Twitter’s revenue and profit fell short of Wall Street expectations. Photo: Michael Short/Bloomberg News

Twitter Inc. TWTR -19.04% shares plunged Thursday as software problems led some advertisers to pull back spending and weaker-than-expected summer ad buying weighed on revenue growth in the latest quarter.

Shares in the social-media company plunged roughly 19% in morning trading Thursday as revenue and profit in the third quarter fell short of Wall Street expectations, and the company’s outlook for the current quarter trailed analysts’ forecasts.

Twitter said the number of people who use its platform daily increased by six million from the second quarter to 145 million. The improvement follows changes designed to serve users more relevant content, enabling them to follow topics of interest. Analysts polled by FactSet had estimated Twitter would add roughly three million daily users.

Revenue rose 9% from a year ago to $824 million, marking the smallest annual increase since late 2017 and below the $873.9 million that analysts polled by FactSet were expecting. The company said weaker-than-expected spending in July and August hurt its performance as well as the malfunctions in software that provides advertisers with data that helps them target certain groups of users.

“Unfortunately we had some missteps,” Twitter Chief Executive Jack Dorsey said on a call with analysts, adding that the problems that plagued the company’s advertising business were identified quickly and have been fixed. “I have a lot more confidence in our abilities and our team today than looking back just two years ago. We have a lot more agility.” Inc. paused ad spending on Twitter after thousands of dollars spent on campaigns failed to yield any orders. “I didn’t know there was a glitch and didn’t get any message from them that there was a problem,” said Mitch Goldstone, the company’s CEO.

Twitter’s third-quarter profit totaled $37 million, or 5 cents a share, down from $789.2 million, or $1.02 a share, in the prior-year period; the 2018 third quarter included a large tax benefit.

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Excluding certain items such as stock-based compensation, profit was 14 cents a share, down from 21 cents a share a year earlier. Analysts had expected an adjusted profit of 20 cents a share.

“Advertising is very high-margin revenue, so when your advertising isn’t growing as fast, your profitability will be impacted by a greater amount,” said JMP Securities analyst Ron Josey.


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The problems with Twitter’s ad business came as a surprise to most analysts, said Cascend analyst Eric Ross. “No one was talking about this,” he said. “The results were much worse from a revenue-per-user standpoint than we were expecting. This is shocking given the growth in daily active users.”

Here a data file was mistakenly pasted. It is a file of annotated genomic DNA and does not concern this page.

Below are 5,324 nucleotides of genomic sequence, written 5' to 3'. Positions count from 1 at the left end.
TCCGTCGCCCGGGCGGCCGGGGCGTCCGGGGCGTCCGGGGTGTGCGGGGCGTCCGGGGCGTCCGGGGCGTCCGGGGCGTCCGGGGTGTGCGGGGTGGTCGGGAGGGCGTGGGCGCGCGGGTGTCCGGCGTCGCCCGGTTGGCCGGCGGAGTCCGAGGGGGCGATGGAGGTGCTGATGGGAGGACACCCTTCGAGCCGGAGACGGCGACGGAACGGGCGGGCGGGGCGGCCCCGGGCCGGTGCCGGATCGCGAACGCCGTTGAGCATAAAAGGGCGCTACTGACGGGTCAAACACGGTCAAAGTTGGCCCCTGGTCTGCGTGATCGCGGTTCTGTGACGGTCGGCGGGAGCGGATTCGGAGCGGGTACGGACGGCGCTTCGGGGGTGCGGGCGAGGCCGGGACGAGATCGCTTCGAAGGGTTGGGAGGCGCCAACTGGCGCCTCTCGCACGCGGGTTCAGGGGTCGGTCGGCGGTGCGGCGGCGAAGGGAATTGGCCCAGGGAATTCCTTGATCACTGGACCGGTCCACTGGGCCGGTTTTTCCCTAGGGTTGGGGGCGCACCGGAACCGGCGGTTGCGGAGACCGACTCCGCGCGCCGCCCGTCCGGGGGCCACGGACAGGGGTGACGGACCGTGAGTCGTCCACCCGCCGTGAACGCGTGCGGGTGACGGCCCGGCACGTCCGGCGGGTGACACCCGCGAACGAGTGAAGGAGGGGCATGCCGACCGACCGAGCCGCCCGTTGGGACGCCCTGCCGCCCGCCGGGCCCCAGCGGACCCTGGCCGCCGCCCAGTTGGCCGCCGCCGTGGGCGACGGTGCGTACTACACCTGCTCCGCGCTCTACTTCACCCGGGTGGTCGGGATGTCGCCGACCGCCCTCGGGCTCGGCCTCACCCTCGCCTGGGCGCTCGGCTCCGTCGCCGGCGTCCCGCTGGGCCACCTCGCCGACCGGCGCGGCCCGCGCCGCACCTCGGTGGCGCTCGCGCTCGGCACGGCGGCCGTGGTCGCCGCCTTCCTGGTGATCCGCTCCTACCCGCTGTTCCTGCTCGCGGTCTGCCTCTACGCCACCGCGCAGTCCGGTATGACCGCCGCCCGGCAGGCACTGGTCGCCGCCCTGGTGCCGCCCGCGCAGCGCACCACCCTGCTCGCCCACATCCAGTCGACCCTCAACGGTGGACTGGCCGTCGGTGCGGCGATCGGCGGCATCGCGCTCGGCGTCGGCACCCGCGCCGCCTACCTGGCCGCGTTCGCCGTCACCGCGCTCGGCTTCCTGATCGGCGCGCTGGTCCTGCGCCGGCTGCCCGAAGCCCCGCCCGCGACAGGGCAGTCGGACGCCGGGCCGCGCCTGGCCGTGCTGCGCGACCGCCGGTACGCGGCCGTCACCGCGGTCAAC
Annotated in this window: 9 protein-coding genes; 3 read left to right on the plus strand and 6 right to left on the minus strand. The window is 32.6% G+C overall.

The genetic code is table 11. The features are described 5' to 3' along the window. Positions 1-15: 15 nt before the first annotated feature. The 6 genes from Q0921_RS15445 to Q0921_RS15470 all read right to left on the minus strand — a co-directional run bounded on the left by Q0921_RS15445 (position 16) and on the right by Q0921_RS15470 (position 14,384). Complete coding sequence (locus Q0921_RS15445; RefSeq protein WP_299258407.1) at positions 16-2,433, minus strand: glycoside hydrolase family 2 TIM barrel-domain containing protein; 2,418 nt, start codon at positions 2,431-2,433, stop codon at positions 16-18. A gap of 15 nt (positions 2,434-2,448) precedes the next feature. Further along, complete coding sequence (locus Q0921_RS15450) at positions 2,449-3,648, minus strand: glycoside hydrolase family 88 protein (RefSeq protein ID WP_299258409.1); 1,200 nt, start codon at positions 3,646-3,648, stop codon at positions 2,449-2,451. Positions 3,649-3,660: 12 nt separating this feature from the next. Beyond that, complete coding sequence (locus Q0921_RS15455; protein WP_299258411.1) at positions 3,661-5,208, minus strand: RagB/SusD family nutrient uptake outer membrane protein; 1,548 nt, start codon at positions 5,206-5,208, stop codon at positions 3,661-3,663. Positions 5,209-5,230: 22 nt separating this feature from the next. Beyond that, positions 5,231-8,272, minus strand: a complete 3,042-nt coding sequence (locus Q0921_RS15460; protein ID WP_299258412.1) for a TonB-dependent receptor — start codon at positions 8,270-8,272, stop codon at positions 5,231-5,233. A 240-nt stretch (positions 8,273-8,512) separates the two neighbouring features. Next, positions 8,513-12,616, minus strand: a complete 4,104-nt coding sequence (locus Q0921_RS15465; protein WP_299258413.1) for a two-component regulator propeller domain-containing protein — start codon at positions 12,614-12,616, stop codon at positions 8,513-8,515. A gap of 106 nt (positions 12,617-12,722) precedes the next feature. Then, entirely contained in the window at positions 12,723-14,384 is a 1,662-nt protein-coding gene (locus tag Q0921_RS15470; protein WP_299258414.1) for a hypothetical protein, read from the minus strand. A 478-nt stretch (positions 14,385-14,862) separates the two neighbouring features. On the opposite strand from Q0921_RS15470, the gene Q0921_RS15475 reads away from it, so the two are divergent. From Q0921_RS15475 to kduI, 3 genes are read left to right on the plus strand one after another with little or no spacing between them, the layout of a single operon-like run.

Given that digital advertising in general is still a growing category, Twitter’s performance suggests it is more vulnerable to seasonal events than its peers, MoffettNathanson analyst Michael Nathanson said. “It’s sounding more like a media company than an online company,” he said.

The technical snafu also raises questions about Twitter’s ability to handle safety and security, Mr. Nathanson said.

Twitter has dealt in recent months with several instances of hacks on the accounts of celebrities and high-profile users including Mr. Dorsey, raising concerns over how secure the company’s protections are for users.

The company has been bulking up its workforce this year to support its growth and work on issues including security of the social network. By the end of December, Twitter said it expects its employment base to be 20% larger than the was a year earlier.

Earlier this week, Snap Inc. said the number of daily Snapchat users rose by seven million in the third quarter to 210 million, though that growth was smaller than the 13 million users it gained in the second quarter. Average revenue per user—a key gauge reflecting the health of Snap’s ad business—also grew at the slowest year over year pace since the company went public in 2017.

Facebook Inc. is slated to release its quarterly report next week. In the second quarter, the company counted 1.59 billion people who used its “blue” app, its oldest and largest product.

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For the fourth quarter, Twitter said it expects revenue of between $940 million and $1.01 billion, compared with $909 million in the final quarter of 2018. The company said it anticipates the issues that plagued the ad business in the July through September period to continue in the current quarter. Analysts polled by FactSet were expecting $1.05 billion in revenue.

Write to Sarah E. Needleman at

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